- Austin Kearns might once again be a useful baseball player. In 23 plate appearances, he walked 5 times and had 3 hits, including a double and a homer, good for a .348 OBP and .389 SLG. Those aren't world-beating numbers, but the fact that 2 of his 3 hits went of extra bases combined with his good spring gives me hope that he's healthy and ready to put 2008 behind him. He's always had good plate discipline and on-base skills, and so far this year he's leading the team swinging at just 12% of pitches out of the zone. If you look at all his numbers last year, it was really the .099 ISO power that really jumps out at you, and chances are in hindsight it was the elbow more than anything.
- Still, Elijah Dukes should be out there every day. Forget potential. He's our best player right now. Dukes in his 18 plate appearances got on base at a .444 clip with 5 base hits, a double, and 2 walks. The team was all worked up over his strikeouts this spring, but his 25% K-rate in the first week was right in line with what he did last year. His plate discipline isn't quite there yet, as he swung at an un-Elijah-like 36% of pitches out of the zone and as a result drew walks in just 11% of his PAs. With consistent playing time he should knock 15 points or so off the first rate and add 3-4 to the second. He also played better defense than Kearns, besting him 0.9 to 0.0 in tiny sample-size UZR stat for week one and ringing up an outfield assist.
- Trouble may lie ahead for Cristian Guzman. Yeah, I know he's hitting .429. But his .545 BABIP is the epitome of small sample size weirdness. My concern is that he's been much more of a free swinger and making less contact than in any season in his career. He's swinging at 38.1% of pitches out of the zone, compared to 27.9% last year, with a 78.6% contact rate, compared to 88.3% last year. As a result, he's striking out at a 21.7% clip, which if he keeps that up will reduce him to replacement level in no time. And of course he's yet to take a walk. It's just one week in, but this isn't how Guzzy can maintain success.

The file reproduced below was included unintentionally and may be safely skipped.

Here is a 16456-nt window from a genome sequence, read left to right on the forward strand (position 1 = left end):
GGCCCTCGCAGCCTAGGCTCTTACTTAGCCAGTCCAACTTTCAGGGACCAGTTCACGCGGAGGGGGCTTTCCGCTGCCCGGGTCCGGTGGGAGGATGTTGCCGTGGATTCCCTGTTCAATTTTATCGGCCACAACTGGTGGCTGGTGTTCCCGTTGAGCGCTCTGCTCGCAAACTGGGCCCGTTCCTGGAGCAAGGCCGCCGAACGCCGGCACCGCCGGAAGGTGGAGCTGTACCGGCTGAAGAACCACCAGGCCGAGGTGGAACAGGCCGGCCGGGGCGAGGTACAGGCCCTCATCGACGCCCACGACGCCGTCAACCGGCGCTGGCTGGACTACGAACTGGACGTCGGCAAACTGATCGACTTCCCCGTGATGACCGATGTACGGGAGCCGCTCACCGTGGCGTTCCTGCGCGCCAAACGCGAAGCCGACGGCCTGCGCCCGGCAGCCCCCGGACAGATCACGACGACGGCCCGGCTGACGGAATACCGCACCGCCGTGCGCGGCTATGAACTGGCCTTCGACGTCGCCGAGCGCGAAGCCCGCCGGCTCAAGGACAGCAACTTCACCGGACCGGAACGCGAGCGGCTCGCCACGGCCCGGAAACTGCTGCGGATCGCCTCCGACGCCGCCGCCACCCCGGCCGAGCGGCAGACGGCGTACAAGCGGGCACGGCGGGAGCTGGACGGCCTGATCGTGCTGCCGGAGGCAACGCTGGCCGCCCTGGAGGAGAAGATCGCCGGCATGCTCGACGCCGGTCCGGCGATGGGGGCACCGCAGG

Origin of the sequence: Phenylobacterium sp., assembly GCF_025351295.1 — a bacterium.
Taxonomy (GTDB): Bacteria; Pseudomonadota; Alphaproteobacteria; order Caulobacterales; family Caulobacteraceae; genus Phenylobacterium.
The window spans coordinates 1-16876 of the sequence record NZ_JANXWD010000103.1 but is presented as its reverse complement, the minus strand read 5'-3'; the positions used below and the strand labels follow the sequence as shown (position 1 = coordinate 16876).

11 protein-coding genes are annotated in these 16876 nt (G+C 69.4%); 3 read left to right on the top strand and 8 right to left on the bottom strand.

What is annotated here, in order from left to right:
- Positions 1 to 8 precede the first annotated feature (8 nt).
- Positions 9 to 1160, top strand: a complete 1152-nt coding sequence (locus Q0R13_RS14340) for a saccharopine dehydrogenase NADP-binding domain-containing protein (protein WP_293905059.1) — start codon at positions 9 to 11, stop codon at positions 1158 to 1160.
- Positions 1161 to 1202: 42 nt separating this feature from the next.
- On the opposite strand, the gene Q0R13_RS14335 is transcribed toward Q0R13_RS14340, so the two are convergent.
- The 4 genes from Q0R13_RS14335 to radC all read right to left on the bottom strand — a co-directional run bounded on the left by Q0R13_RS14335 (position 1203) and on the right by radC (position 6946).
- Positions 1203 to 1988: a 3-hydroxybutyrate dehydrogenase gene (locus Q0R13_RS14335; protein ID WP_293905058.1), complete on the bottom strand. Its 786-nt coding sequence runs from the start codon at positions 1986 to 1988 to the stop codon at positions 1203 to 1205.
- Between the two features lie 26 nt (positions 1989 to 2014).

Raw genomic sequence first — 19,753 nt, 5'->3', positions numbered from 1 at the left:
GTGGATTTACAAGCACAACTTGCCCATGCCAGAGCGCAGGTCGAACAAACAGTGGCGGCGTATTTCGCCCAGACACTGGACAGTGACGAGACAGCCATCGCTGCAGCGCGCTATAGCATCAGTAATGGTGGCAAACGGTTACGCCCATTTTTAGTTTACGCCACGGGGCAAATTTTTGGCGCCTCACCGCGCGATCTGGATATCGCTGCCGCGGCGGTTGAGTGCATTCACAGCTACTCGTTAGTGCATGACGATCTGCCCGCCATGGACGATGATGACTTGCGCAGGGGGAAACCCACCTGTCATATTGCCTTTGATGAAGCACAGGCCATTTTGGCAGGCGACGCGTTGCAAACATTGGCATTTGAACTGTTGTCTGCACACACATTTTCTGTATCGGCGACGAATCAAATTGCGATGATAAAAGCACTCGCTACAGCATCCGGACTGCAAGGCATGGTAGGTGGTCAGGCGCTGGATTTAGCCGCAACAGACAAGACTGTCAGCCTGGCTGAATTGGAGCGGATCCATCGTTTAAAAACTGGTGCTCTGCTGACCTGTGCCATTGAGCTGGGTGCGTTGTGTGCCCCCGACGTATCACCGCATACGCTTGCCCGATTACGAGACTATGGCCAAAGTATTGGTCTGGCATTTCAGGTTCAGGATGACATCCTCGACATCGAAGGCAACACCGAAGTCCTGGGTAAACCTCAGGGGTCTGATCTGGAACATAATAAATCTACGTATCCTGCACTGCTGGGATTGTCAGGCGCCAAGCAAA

- So far, this year's Odalis Perez/Tim Redding surprise has yet to emerge. The last two years we've lucked out with dumpster-diving castoffs giving surprisingly tolerable performances in the rotation. This year, it feels like chickens are coming home to roost, as Scott Olsen and Daniel Cabrera are doing not one bit better than the pessimists predicted. There might not be a Perez or Redding on this team, which could be scary.
- Ryan Zimmerman is still a slow starter. He's got himself a 3% walk rate, a 28% K-rate, and a .241 OBP. The good news is that he's hitting for power, as 5 of his 6 hits have gone for extra bases.
- Lastings Milledge is still young. Leave him alone. If you ever want this team to get better, you'll have to endure growing pains with young, talented players. It appears he's actually trying too hard to play to his new role as a lead-off man, as he's swinging at just 40.2% of the pitches he sees, down from 49% in his career. I want him to be more selective, but it's the pitches in the zone he's letting go by. He's swinging at 28.3% of pitches out of the zone, compared to 31.7% last year, meanwhile he's swinging at just 53.7% of pitches in the zone, way down from 67.1% for his career. Dare I say he needs to be more aggressive, and Manny might do him a favor to take him out of the lead-off spot, since it just seems to be messing him up.
Monday, April 13, 2009
It's probably best for Nationals fans to think of this season as another learning experience. We are learning how to be patient, all the various ways a team can lose a ballgame, and of course we're learning which of our young players will and will not be a part of the first great Nationals team. Here's my take on what we learned from week one:
Posted by Steven at 2:27 PM